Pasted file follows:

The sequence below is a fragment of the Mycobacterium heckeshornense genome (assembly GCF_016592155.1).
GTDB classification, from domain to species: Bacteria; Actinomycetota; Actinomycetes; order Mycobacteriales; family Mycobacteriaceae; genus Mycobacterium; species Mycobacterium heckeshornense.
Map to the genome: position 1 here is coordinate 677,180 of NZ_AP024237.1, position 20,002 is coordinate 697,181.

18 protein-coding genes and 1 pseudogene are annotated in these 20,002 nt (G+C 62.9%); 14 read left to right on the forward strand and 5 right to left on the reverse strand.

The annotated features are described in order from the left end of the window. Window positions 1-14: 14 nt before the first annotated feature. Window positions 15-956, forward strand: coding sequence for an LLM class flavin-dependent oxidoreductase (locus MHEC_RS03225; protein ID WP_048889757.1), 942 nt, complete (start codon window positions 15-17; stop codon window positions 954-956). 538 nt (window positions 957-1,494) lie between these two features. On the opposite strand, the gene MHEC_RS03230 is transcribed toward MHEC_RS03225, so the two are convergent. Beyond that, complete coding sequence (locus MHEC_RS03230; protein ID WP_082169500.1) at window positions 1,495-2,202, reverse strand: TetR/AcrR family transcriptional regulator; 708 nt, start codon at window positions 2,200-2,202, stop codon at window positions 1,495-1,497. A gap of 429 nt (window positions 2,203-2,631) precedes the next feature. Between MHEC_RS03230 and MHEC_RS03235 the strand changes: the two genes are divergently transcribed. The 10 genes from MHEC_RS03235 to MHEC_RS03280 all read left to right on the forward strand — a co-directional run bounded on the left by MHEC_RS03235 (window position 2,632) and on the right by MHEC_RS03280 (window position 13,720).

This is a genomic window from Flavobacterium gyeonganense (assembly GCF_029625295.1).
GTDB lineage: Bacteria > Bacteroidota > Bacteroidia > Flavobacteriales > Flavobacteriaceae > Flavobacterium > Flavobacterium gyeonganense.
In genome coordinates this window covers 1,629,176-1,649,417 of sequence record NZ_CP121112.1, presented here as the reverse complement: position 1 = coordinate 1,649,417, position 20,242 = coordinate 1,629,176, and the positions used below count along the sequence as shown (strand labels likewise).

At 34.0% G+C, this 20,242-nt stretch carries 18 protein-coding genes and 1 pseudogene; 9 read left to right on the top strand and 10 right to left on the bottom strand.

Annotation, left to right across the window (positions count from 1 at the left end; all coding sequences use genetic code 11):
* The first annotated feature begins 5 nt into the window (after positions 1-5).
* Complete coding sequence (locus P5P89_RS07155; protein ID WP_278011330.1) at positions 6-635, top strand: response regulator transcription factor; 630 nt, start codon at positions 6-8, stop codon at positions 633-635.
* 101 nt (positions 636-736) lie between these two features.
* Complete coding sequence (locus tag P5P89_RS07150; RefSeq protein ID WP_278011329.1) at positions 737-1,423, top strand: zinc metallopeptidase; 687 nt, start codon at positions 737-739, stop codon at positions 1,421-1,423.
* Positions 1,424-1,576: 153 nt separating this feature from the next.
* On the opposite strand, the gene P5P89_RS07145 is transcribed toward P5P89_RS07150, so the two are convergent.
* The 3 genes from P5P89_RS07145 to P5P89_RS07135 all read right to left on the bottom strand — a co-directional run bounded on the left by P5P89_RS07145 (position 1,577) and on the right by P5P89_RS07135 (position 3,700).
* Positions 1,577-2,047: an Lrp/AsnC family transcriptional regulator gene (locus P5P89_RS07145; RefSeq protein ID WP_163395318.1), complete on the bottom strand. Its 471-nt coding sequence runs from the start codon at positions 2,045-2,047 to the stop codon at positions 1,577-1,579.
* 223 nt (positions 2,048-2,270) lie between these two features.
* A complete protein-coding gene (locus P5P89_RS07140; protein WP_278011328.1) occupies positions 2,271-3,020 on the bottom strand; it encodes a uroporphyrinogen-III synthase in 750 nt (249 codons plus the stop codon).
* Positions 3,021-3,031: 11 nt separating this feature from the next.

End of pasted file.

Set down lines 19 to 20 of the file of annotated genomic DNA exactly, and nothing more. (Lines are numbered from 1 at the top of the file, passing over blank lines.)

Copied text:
* 223 nt (positions 2,048-2,270) lie between these two features.
* A complete protein-coding gene (locus P5P89_RS07140; protein WP_278011328.1) occupies positions 2,271-3,020 on the bottom strand; it encodes a uroporphyrinogen-III synthase in 750 nt (249 codons plus the stop codon).